International Quidditch Association regional tournament begins in North Augusta

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Teams from 14 Southeastern colleges descended on Riverview Park in North Augusta on Saturday – on broomsticks.

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College of Charleston chaser Zach Trull head-butts Joel Aguilera during the International Quidditch Association's Southern Regional Championship in North Augusta.  JON-MICHAEL SULLIVAN/STAFF
JON-MICHAEL SULLIVAN/STAFF
College of Charleston chaser Zach Trull head-butts Joel Aguilera during the International Quidditch Association's Southern Regional Championship in North Augusta.

They are competing in the first In­ter­national Quidditch Asso­cia­tion Southern Regional Cham­pion­ships, which continue Sunday.

The championships are a qualifier for the IQA World Cup in Kis­simmee, Fla., on April 14-15.

Quidditch is a game inspired by the Harry Potter series. In the books, it’s played while flying on broomsticks. Humans, or “muggles” as Harry Potter and his friends call them, play with broomsticks as well, but by running with them.

“When (author J.K. Rowling) created the sport, she did not like any sport, so she created a sport that she thought would be fun,” said Harry Potter enthusiast Peter Thomp­son, who explained how the game is played.

Three people can score, one person guards the goal and two people can knock opposing team members off their brooms, removing them from scoring. Two “seekers” search for the “Snitch,” a tennis ball inside of a sock tied to the Snitch Runner’s waist. Once the Snitch is caught, the game is over, he said. Meanwhile, other players try to get the quaffle – a larger ball – to their goal while dodging “bludgers” – balls that are thrown at players.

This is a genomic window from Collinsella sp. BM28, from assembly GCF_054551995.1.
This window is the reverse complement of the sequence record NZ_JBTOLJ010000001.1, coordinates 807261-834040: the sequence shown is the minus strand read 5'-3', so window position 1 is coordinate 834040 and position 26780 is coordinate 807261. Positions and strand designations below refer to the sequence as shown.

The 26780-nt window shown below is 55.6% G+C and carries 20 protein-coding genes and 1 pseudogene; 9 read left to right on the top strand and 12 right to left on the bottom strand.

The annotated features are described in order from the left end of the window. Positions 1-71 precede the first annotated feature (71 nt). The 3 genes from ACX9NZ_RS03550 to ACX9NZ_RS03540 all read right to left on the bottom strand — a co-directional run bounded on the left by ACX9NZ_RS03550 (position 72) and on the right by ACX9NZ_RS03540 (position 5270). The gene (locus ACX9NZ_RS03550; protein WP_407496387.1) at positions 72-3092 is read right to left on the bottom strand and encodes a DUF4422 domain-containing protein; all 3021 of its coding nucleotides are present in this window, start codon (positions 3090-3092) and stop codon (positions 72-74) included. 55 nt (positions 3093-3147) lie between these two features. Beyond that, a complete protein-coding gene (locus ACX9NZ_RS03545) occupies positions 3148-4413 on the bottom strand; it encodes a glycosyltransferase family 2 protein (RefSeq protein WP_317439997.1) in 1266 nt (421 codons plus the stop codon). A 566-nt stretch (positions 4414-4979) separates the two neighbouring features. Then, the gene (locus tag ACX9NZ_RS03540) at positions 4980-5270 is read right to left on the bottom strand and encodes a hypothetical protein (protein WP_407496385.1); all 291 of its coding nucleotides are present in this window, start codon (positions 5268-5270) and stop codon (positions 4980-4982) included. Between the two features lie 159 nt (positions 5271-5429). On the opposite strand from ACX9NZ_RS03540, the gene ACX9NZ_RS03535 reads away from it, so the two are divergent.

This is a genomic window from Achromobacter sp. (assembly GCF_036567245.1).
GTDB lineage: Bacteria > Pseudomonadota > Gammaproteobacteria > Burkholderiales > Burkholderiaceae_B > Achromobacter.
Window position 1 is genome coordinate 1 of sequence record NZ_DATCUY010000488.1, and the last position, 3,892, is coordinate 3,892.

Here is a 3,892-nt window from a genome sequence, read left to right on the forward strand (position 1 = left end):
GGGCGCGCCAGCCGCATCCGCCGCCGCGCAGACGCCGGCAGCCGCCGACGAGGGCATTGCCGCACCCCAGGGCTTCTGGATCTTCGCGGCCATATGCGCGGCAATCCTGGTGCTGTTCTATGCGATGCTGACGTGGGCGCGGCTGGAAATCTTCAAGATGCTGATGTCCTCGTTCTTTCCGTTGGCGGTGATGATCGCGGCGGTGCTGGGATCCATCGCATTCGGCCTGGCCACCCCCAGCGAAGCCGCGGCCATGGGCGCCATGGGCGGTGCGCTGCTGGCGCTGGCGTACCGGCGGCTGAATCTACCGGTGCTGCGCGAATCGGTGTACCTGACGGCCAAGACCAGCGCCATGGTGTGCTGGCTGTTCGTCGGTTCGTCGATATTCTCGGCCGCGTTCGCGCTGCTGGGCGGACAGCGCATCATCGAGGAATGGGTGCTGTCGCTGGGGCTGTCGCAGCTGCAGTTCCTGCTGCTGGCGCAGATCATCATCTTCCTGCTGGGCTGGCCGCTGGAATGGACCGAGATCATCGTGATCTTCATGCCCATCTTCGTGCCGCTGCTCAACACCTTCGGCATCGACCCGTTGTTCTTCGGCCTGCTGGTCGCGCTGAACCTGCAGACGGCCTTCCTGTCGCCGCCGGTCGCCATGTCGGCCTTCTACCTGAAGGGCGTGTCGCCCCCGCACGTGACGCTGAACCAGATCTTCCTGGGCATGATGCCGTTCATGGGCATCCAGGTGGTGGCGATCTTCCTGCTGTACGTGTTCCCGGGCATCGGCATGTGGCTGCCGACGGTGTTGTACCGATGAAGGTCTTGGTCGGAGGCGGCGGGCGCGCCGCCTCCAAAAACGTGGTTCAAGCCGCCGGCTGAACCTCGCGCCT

Peter, a 15-year-old Augusta home­school student, came dressed as Harry Potter to take a lesson in the game. He looked so much like the character that 9-year-old Seth Rob­in­son called out to “Harry” and requested a picture with him.

Peter obliged, then talked with Seth as if they were standing on the grounds of Hogwarts until it was time to take a lesson in “Kidditch,” as the game is called for the younger set.

Brinsley Thigpen, the CEO of the Augusta Sports Council, said she hopes the tournament will lead to the creation of a local team. There are no teams from Georgia competing this weekend, she said.

IQA Regional Director Lindsay Fus­sell said she would be happy to talk to representatives from any school interested in forming a team. She founded a team at her alma mater, the University of South Florida, in 2011 and hopes the tournament will draw out more people locally who are interested in playing.

Thigpen said she likes that quidditch attracts people who would not ordinarily be considered athletes to a competitive sport.

For more information about the International Quidditch Association, contact Fussell at lindsay.fussell@internationalquidditch.org.


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